It is well known that if you have linearly polarized light impinging on a half-wave plate with an angle $\theta$ = 0 between the fast axis and the field polarization direction, then the output light will have the same polarization as the input. Now if you rotate the half-wave plate, such that $\theta$ is now non-zero,the output polarization of the beam will be along 2$\theta$.
However, it is not clear which direction the field should rotate. For example, if I rotate a half-wave plate $\theta$ clockwise (from the perspective of the propagating beam), then the field can be rotated either clockwise or counterclockwise to end up at 2$\theta$ relative to its initial state. Or is there always a fixed relationship between the two rotation directions (that of the plate and that of the field)?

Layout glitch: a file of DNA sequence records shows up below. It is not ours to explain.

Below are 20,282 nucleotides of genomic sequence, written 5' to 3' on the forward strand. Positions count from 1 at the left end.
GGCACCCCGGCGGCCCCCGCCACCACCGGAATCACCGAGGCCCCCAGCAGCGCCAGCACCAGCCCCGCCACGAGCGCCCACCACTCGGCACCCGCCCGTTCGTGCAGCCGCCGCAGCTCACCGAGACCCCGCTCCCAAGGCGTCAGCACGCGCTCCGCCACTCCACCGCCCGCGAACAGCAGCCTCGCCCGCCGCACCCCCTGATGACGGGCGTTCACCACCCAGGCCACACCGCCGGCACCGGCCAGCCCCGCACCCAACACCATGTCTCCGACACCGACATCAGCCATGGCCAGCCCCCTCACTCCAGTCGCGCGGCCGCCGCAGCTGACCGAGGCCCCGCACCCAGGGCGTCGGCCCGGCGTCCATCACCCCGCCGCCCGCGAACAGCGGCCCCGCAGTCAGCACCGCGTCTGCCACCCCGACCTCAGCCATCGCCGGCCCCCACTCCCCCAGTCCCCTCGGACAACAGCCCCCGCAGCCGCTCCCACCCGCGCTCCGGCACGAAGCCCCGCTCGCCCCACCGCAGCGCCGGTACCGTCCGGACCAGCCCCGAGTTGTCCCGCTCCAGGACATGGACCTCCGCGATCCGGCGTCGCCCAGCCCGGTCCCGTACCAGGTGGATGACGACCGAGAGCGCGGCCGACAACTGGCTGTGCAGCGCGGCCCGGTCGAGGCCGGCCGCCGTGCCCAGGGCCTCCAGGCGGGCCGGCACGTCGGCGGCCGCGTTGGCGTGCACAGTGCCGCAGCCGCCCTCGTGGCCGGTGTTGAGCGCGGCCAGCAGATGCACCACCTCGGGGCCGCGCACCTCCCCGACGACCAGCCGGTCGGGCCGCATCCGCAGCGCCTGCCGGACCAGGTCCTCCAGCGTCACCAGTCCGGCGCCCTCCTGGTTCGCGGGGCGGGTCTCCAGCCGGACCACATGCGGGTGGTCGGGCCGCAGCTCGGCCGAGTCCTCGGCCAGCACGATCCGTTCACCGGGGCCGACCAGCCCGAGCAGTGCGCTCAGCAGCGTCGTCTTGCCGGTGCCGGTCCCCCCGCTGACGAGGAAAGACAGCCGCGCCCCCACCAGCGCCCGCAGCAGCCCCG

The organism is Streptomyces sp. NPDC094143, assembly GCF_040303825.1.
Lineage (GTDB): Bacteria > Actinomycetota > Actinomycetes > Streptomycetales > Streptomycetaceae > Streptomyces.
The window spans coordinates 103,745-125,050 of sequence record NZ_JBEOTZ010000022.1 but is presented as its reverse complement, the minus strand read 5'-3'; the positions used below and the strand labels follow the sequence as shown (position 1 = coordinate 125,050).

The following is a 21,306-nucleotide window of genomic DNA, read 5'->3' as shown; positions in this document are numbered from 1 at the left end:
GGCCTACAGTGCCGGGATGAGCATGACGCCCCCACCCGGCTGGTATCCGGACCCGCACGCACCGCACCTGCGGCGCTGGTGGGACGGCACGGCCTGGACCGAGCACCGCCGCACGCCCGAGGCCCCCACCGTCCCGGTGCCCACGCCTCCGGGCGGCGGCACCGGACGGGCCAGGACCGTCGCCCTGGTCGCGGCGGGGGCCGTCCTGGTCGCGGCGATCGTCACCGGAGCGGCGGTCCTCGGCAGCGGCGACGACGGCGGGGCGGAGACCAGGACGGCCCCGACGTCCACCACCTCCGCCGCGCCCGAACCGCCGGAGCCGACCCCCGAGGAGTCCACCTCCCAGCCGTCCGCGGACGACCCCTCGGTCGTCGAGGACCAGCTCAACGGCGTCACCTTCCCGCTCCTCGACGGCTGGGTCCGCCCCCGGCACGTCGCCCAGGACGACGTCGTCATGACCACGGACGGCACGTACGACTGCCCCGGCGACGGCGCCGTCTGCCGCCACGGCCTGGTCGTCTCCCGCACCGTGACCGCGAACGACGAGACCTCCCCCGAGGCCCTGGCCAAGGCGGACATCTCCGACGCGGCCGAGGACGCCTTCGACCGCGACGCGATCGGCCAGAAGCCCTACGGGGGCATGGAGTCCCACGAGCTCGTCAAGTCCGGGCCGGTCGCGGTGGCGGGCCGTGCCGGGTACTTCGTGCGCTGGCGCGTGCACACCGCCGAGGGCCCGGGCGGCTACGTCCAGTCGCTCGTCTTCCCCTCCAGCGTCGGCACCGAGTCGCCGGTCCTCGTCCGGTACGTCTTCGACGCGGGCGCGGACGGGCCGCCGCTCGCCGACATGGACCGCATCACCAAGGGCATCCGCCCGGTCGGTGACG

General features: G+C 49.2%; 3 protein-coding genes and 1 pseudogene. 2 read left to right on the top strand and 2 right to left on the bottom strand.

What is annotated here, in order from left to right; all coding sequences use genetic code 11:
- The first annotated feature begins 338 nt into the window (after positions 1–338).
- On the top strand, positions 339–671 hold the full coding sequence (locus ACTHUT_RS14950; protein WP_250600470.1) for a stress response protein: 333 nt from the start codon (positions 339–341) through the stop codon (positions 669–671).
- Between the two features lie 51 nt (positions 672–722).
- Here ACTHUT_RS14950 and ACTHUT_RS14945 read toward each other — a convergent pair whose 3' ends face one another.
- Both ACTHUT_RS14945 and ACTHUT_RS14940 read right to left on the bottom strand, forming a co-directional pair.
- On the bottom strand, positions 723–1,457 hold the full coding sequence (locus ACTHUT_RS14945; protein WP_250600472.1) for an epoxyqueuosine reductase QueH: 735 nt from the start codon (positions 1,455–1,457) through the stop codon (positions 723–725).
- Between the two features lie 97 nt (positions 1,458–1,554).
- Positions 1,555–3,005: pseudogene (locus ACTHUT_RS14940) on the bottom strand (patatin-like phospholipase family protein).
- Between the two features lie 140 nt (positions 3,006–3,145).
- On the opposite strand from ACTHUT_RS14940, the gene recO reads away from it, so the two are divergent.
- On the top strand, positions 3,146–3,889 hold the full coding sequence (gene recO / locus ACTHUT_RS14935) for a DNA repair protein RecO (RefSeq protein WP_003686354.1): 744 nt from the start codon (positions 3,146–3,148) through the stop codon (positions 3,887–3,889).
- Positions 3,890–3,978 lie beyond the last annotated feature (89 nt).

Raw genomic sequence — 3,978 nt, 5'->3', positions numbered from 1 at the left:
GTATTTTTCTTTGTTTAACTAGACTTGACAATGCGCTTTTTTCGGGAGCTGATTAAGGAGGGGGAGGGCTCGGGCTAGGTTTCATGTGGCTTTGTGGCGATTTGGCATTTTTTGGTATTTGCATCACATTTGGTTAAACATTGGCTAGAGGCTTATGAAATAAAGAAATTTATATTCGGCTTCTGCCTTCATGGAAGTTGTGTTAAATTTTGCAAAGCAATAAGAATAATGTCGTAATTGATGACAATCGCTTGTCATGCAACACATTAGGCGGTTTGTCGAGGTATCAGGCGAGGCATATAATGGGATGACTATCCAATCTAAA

According to a quick test I performed using a half-wave plate and a polarizer, the field rotates in the same direction as the plate. However, I am not sure if this generalizes to all half-wave plates, nor am I aware of an argument supporting that speculation.